Sunday, October 18, 2009

"Thou Shalt Not Be Online During Worship"?

Face-booking and Twitter-ing during a worship service? Now that's (surprisingly) a first for me. Text-ing on a mobile during the sermon? Sure. Accessing an i-Bible during the Bible-reading? Why not.

But updating one's online status during the offering and before Communion? Hmm. With a growing percentage of worshippers owning PDAs' and i-Phones and, most importantly, bringing these to church, ignoring the issue would be unwise. Still, loads of reactions in the pipeline.

You can slam it for being disrespectful to God and the church, for invading the sacred with the cyber-secular (and very profane), for not being 'all there' for God, for not being able to give even those 2 hours to the kingdom without being distracted by the world (and its wide-web), for selling our your weekly fellowship with God to the altar of social media cum technology, for being unwilling to shed your worldly baggage to touch the divine, for not, in a word, wanting to worship truly.

Or, you can take an opposite extreme (or, in today's cool-scented parlance, polarity) and say that's what innovation for the kingdom is all about, that's the sacred growing on the secular, that's redeeming FB with the presence of worship (we don't, after all, know what the person is 'doing' on facebook whilst the sermon is on-going), that's 'infecting' technology with the spirit of worship, that's connecting the kingdom with the online community, that's ushering the online community into the Temple of God.

Neither is rock-solid. Who's to say that worshiping in "spirit and truth" (formerly the main criterion of Christian worship now rendered more complex than ever) is forsaken simply because the worshippr is updating his Profile? Conversely, if we can accept face-booking, why not bring in the burgers, the office, the TV and 'worship' at the same time?

Who's to say that unless we follow a precise liturgy we are not worshiping? Since when were all Christians bound by some theology of worship constructed in a specific place (usually continental Europe) at a certain time in the past (usually between the 14th and 16th century)? On the other hand, how would we distinguish a mere social gathering with a gathering of the people of God to worship, since traditional theological categories aren't binding anymore?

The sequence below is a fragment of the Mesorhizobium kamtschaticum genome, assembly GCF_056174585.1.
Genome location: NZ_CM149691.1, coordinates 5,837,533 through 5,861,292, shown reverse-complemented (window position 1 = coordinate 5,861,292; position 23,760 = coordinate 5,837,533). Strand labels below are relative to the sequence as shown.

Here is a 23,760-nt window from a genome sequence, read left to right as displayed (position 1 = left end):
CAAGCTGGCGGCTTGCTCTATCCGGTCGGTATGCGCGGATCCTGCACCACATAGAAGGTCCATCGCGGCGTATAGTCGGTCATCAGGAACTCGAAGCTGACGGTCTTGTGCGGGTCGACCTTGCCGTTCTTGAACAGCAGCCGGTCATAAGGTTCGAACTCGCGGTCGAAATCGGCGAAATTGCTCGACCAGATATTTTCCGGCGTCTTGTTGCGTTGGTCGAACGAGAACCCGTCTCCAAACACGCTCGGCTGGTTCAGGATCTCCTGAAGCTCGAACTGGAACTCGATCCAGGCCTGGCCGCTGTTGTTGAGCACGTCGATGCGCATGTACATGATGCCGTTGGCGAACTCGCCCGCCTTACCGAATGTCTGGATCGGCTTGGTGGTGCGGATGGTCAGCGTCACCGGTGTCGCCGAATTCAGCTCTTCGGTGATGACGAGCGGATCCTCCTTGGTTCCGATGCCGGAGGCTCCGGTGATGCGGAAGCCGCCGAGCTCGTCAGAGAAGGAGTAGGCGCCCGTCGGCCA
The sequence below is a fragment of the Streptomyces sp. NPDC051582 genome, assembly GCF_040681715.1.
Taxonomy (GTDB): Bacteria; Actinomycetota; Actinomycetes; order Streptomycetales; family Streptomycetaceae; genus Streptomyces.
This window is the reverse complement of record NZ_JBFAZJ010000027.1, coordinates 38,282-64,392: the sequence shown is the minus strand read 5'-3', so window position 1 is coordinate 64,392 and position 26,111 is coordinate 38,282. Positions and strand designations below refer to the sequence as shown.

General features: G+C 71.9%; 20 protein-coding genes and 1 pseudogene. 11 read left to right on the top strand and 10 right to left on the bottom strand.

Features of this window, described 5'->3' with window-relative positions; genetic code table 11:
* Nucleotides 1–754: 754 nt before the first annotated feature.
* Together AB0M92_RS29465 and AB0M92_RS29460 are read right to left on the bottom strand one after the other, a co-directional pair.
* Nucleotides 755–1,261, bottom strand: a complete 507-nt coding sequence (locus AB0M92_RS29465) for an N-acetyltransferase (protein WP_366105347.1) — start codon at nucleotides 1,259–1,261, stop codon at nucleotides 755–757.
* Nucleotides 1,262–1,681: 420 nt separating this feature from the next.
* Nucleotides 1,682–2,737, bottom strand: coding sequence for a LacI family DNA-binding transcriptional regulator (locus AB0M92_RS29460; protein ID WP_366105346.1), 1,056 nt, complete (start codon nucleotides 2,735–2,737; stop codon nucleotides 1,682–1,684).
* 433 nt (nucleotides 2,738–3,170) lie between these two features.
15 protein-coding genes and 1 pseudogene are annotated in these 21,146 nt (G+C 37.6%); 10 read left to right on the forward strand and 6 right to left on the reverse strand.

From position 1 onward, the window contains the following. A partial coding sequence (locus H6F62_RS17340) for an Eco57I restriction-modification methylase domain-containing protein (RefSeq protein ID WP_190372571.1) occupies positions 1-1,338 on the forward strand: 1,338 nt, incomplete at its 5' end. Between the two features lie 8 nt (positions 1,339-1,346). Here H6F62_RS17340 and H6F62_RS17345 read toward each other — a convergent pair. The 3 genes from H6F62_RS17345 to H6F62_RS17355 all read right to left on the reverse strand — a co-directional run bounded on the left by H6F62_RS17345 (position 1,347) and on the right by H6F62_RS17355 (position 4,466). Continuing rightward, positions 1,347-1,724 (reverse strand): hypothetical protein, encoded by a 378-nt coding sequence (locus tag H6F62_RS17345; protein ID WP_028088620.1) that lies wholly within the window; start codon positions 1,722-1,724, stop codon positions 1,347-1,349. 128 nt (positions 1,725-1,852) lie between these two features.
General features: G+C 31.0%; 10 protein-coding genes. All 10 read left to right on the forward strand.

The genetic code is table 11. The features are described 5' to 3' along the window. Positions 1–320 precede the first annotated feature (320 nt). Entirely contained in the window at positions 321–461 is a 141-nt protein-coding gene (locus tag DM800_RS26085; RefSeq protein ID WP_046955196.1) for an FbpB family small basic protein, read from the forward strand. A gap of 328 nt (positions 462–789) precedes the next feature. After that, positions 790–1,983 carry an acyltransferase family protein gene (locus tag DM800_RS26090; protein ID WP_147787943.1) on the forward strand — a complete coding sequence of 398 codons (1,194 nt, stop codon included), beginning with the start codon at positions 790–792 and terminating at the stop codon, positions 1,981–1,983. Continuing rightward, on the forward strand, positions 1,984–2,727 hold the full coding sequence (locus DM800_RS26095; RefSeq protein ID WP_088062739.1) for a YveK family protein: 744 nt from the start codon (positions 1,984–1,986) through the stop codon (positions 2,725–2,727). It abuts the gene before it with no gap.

How far can technology work itself into the faith before "constructive infusion" becomes "alien invasion"? When does "being connected" become an anti-thesis to connecting with Being?

What will it be? "Thou shalt NOT Twitter during worship"? Or, "Twitter-ers Please Include the Latest Church Announcements"? (Go here for at least one point of view)


Derek L. said...

I've always been against formality in religion. Being religious or being spiritual has always been about how you conduct your life 24x7. It's not about going to church and listening to someone preach for an hour or two, and then going home and being a bitch to your wife. It's not about going to bible study every Monday evening and then being an asshole the other 6 days a week.

As such, I fully support facebooking and twittering during sermons. And yes, bring in the burgers and french fries too! Cos if you're not LIVING your religion 24x7, that one hour in church really isn't gonna make you a better person.

And yeah, I get that there is a respect element involved. And I maintain that you can be fully respectful and 100% engaged with what's going on while munching on a burger.

blogpastor said...

hi Alwyn,

An interesting and relevant post.

There is no way of telling if they are referring to a Bible text in their phone pda or smsing each other, twittering or facebooking or surfing.

Worship is for the gathered people to behold God and hear from Him and a certain inclination of heart is necessary for this.

There is a famine of stillness of heart and silence among worshippers today and I fear that such modern distractions will only perpetuate an already shallow church.

Just one view from the pulpit.

alwyn said...

Derek ~ nice way of putting things (grin) and anyone who cares at all will agree w you about the importance of a 24/7 faith